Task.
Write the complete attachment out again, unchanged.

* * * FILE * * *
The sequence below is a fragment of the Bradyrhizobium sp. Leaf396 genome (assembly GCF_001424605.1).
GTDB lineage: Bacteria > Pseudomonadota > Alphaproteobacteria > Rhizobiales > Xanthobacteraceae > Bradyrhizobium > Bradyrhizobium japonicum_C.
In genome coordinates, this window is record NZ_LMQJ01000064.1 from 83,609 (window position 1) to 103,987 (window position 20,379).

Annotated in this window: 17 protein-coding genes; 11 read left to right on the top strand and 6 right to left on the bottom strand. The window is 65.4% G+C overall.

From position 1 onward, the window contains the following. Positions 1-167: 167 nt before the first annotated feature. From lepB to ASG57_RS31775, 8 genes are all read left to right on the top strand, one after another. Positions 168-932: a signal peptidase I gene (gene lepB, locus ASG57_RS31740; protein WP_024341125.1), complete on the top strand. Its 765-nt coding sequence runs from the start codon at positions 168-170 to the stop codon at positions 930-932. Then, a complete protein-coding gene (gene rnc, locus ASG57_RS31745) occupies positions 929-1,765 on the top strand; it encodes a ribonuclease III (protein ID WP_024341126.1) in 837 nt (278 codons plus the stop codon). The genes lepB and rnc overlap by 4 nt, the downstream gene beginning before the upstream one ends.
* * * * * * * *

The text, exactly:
The sequence below is a fragment of the Bradyrhizobium sp. Leaf396 genome (assembly GCF_001424605.1).
GTDB lineage: Bacteria > Pseudomonadota > Alphaproteobacteria > Rhizobiales > Xanthobacteraceae > Bradyrhizobium > Bradyrhizobium japonicum_C.
In genome coordinates, this window is record NZ_LMQJ01000064.1 from 83,609 (window position 1) to 103,987 (window position 20,379).

Annotated in this window: 17 protein-coding genes; 11 read left to right on the top strand and 6 right to left on the bottom strand. The window is 65.4% G+C overall.

From position 1 onward, the window contains the following. Positions 1-167: 167 nt before the first annotated feature. From lepB to ASG57_RS31775, 8 genes are all read left to right on the top strand, one after another. Positions 168-932: a signal peptidase I gene (gene lepB, locus ASG57_RS31740; protein WP_024341125.1), complete on the top strand. Its 765-nt coding sequence runs from the start codon at positions 168-170 to the stop codon at positions 930-932. Then, a complete protein-coding gene (gene rnc, locus ASG57_RS31745) occupies positions 929-1,765 on the top strand; it encodes a ribonuclease III (protein ID WP_024341126.1) in 837 nt (278 codons plus the stop codon). The genes lepB and rnc overlap by 4 nt, the downstream gene beginning before the upstream one ends.